A gorgeous harp version here, and a nice uptempo version on fiddle. Here's one with a very different feel to it.

 

That's September's poll. Please vote, and please participate once we have a winner.

 

And please, please send along your suggestions for future TOTM candidates!.

Edited by Jim Besser

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For someone born in Aberdeen, there could only be one choice! :wub:

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For someone born in Aberdeen, there could only be one choice! :wub:

 

I lived there & in the surrounding shire, for many years, so my choice is easy, too. B)

 

Incidentally, for anyone interested in this tune, here's a link to Skinner's actual written MUSIC for the tune & an old recording of him actually playing his TUNE.

 

Cheers,

Dick

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Dick,

 

didn't make it to actually listen to one of the recordings, but this is beautiful right from the dots...!

 

Thanks for posting, best wishes - Wolf

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Dick,

 

didn't make it to actually listen to one of the recordings, but this is beautiful right from the dots...!

 

Thanks for posting, best wishes - Wolf

 

Naturally, you understand Wolf, I wasn't trying to influence the result of the poll by posting the music. :ph34r:

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I think it's been att least a week since I saw a new vote in this poll, and the time for the poll to close is tonight. If you have a preference, you should vote now.

 

BUMP!

 

(For what it's worth, I haven't heard that any of the major media sources, celebrities, or political candidates has expressed a preference, so you'll have to depend on your own personal taste. B))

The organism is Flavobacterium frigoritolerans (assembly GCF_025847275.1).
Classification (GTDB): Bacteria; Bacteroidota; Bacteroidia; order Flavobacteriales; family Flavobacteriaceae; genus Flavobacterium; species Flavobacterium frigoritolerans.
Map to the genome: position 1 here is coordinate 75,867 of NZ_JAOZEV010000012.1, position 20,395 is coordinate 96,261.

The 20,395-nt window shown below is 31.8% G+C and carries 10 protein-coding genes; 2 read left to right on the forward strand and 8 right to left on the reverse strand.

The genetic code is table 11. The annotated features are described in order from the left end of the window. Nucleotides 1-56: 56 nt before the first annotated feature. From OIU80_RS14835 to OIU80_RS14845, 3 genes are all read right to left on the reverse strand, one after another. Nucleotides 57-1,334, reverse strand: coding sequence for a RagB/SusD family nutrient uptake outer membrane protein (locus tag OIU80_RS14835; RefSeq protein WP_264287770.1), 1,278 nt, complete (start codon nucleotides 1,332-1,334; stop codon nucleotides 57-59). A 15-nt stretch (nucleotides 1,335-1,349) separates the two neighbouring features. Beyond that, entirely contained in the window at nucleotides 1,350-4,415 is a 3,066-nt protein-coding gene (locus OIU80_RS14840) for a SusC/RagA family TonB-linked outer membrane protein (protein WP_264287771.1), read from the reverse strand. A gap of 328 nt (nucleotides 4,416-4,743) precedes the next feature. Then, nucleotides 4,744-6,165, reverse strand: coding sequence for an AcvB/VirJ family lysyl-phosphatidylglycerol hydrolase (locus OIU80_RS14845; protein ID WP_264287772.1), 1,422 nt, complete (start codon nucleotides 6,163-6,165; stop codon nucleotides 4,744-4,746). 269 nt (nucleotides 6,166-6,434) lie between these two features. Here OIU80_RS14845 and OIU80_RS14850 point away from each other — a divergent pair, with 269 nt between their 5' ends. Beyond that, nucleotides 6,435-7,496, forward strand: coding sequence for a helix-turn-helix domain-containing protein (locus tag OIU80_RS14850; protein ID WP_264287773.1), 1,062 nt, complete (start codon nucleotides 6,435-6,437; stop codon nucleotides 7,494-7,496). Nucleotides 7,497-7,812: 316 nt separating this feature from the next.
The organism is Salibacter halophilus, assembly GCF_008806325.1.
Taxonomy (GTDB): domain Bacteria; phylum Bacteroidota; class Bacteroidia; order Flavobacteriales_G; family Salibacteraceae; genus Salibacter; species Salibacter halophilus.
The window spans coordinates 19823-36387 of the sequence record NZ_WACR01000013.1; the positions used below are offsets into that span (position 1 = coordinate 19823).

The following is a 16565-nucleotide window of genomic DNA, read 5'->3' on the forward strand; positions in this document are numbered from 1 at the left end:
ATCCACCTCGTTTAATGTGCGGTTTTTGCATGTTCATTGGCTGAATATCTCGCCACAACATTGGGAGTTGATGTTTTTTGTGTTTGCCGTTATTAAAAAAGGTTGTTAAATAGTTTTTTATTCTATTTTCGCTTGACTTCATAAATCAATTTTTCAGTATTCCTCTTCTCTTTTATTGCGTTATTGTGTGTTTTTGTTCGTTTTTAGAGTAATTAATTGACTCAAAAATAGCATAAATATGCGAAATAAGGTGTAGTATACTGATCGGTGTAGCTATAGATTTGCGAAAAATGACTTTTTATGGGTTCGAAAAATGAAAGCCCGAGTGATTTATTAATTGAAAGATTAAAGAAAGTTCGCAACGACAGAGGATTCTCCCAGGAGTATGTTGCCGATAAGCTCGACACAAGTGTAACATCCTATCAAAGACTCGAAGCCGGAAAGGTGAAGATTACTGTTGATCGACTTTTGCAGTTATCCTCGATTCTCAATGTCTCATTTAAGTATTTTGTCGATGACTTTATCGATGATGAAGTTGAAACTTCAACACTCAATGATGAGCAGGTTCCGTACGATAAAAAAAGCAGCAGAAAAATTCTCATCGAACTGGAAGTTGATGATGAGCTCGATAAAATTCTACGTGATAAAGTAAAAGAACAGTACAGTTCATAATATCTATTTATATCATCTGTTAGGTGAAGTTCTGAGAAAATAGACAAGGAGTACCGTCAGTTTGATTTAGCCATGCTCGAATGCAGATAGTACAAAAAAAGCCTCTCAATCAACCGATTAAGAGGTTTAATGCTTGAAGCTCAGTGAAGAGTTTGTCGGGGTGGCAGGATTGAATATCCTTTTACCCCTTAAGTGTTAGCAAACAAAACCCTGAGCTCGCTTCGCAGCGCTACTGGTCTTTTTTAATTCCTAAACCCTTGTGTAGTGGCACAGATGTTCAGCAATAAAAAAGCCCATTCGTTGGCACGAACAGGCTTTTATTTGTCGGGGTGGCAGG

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With these polls, I normally avoid expressing my own opinion until I can no longer influence the results, but this time I'm making an exception:

 

More than one good selection, in my opinion, but I voted for Å jänta å ja. Why? I've known that tune for almost 50 years from a recording used in international folk dance circles for the hambo, which a few times I heard copied by live bands. A simple and, it seemed, tiresome tune... though I now realize it was the performance I found uninspiring. I was unaware that the tune had lyrics, and I had never heard anyone try to give it a more interesting treatment.

 

Jim B's links have completely changed that for me (even though one of them is apparently unavailable in Europe). If played with more feeling, I find it's a much more interesting tune, even when done simply. But its simplicity also leaves room for great freedom in interpretation. Great stuff in some of Jim's links (though I'm not thrilled by the Osmond brothers). I particularly like the Japanes one, which I don't find at all "bizarre"; the arrangement, especially the harmonies, I think would be right at home in Sweden, e.g., if played on fiddles and pump organ.